2:42 PM: This lemonade tastes like they straight-up squeezed a some lemons into a cup, end of recipe. I drink it all anyway.

3:17 PM: Shoes shined, waterproofed and left outside to dry. Change into the first-ever pair of gym shorts I bought myself; for the last two years I’ve been living off a friend’s hand-me-down shorts. This is an undersold benefit of being trans and having friends roughly your same height — I’ve scored some truly excellent hand-me-downs from friends, particularly in college when people’s wardrobes shift along with their nebulous identities.

The flip side was getting to give away equally excellent hand-me-downs from my previous gender presentation to other friends, though my fairly gender-conforming younger brother made off with a considerable amount of my “women’s” clothes before I had a chance to give them away myself. In all fairness, he definitely looks better in those cardigans than I ever did.

It’s sunny, cloudless, 70 degrees. Head out to play tennis at the park with friends.

4:34 PM: I suck at tennis. Tennis is awesome.

6:05 PM: Dinner at a restaurant close to the park. I can eat an entire cheeseburger without feeling violently ill, life is full of joy and wonder — and also child soldiers, fuck — but man this cheeseburger is still pretty good.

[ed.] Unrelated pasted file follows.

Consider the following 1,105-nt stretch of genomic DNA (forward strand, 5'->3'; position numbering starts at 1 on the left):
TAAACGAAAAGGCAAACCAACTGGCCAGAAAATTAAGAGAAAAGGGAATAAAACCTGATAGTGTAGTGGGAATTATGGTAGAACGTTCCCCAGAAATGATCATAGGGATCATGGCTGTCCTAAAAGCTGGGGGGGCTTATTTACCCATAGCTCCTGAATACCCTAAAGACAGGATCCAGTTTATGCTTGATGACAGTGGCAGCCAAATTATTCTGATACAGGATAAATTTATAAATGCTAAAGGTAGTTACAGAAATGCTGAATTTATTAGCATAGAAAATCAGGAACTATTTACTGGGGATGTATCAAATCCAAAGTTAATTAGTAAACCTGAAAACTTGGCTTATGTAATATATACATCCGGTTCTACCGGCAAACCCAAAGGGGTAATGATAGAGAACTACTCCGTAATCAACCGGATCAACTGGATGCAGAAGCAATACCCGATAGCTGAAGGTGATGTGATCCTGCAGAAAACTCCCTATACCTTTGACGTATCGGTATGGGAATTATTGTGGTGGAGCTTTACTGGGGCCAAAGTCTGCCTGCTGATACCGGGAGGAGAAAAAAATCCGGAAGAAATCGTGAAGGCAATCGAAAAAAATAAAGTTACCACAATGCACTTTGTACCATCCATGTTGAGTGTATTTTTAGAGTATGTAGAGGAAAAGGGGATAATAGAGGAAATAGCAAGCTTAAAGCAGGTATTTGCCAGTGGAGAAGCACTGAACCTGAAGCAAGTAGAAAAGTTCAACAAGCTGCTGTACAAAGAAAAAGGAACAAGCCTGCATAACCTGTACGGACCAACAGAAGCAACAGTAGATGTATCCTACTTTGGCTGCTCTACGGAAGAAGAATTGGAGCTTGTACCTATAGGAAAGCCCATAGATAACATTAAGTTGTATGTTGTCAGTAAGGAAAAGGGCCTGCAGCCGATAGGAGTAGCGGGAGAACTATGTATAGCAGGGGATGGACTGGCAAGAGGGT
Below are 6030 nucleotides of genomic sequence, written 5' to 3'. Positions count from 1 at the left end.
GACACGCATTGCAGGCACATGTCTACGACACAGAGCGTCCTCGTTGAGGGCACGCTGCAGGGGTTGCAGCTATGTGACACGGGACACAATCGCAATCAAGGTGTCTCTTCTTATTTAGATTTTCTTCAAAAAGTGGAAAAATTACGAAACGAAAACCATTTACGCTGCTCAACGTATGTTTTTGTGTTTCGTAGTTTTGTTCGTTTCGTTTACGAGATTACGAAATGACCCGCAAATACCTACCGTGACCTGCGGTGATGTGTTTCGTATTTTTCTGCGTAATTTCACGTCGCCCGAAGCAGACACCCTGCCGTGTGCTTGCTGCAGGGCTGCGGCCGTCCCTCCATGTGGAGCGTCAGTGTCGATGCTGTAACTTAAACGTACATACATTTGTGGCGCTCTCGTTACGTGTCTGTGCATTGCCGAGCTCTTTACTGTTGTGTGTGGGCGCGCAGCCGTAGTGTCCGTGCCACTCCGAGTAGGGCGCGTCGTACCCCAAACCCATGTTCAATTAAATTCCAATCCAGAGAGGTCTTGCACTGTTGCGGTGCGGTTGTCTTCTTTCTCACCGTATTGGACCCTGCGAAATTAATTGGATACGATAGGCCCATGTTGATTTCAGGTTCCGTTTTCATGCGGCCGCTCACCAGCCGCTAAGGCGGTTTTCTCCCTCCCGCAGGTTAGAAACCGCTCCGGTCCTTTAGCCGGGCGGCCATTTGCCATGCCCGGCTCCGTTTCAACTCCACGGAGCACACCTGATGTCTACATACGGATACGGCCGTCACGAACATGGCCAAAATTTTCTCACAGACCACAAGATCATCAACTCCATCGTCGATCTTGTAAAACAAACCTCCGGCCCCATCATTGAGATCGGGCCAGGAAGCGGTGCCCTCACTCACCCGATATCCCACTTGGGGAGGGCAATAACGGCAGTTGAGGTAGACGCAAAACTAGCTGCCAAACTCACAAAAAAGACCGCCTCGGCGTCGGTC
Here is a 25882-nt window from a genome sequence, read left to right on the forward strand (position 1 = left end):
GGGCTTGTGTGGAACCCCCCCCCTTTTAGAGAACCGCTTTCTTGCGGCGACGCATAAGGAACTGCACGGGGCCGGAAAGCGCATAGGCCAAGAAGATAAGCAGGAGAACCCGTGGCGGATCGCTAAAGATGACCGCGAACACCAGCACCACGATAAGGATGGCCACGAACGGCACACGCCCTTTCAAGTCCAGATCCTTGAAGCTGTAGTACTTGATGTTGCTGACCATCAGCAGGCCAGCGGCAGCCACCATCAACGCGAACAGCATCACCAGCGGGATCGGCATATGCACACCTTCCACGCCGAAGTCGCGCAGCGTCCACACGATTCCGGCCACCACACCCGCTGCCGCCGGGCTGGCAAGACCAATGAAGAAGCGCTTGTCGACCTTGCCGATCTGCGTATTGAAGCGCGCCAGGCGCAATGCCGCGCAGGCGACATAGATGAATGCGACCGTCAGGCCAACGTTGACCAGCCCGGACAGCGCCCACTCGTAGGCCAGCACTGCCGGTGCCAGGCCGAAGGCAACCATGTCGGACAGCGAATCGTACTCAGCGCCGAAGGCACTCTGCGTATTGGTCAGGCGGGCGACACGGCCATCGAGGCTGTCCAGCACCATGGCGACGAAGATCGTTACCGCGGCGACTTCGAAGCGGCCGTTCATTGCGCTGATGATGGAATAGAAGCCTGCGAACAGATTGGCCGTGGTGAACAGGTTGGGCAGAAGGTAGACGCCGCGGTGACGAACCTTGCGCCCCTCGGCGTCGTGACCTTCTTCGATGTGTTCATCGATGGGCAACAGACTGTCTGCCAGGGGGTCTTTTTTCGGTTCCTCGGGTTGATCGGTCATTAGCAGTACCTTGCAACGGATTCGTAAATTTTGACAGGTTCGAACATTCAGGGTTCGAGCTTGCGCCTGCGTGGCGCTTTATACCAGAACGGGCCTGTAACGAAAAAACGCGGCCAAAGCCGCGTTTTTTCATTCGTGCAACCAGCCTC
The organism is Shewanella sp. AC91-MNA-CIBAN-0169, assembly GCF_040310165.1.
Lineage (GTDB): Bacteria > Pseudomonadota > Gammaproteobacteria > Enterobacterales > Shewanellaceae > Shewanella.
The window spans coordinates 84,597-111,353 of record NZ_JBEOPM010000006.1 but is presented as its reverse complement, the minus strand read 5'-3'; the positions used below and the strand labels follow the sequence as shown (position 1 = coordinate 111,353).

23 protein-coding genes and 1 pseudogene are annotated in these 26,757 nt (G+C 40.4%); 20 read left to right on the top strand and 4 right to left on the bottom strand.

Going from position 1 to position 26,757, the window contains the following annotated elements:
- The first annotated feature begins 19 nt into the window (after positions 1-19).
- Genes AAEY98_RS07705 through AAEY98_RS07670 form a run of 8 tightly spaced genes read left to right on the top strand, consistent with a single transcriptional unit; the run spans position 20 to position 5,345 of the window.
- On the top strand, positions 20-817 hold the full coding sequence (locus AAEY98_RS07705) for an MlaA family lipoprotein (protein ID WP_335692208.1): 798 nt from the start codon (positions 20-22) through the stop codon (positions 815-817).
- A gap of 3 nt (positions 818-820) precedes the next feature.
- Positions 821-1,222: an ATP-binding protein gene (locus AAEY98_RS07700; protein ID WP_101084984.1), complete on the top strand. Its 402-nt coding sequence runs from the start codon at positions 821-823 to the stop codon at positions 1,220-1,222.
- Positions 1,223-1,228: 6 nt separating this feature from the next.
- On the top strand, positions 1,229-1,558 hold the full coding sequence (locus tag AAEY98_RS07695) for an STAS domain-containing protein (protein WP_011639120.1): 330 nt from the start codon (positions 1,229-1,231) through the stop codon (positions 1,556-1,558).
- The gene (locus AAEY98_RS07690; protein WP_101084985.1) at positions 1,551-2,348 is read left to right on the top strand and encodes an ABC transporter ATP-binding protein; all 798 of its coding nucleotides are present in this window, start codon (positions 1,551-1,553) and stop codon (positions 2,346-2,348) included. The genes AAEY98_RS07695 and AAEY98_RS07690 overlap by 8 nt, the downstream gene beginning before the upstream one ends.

7:17 PM: Arrive at Waffle Frolic which, for those of you playing at home, is an establishment that sells a variety of waffles. (Through a very tenuous connection — my co-producer’s high school friend’s cousin co-owns the shop, which is just enough of a relationship to parlay into a begrudging favor — we convinced them to sponsor a TV show I co-created in college, and as a thank-you we named a main character “Waffles Frolic.” They did not sponsor our second season.) Apparently it is Waffle Frolic’s fifth anniversary since opening, and this show is their birthday party.

7:25 PM: The show starts. It dawns on me that I misunderstood Josh, the friend who invited me, when he said he was playing a show tonight. I assumed he was somewhere on a lineup of three or so bands; his only bandmate, Derek, asks Josh “Nine-thirty?” to which Josh nods. Derek leaves the restaurant. Fuck.

The first act is a solid songstress-with-a-guitar who performs a terrific cover of “Summertime.” Following her is a rapper in a knee-high leg brace accompanied by DJ so pale I find myself mentally referring to him as “that stoned ghost behind the macbook.” They are just okay.

8:40 PM: Have been bamboozled into hearing an a cappella act. Leave the venue space and order a waffle in protest.

9:12 PM: Correction: I’ve been bamboozled into hearing two a cappella acts.

Like a rare species of freshwater fish, a cappella cannot survive outside a very particular environment; namely, college towns. I have no quarrel with the genre in general, but I like to be forewarned re: impending a cappella acts so I can get into the proper headspace, which is full-on high school theatre geek enthusiasm for all music everywhere. Squashed between hip-hop and experimental R&B acts, this pep proves difficult to muster.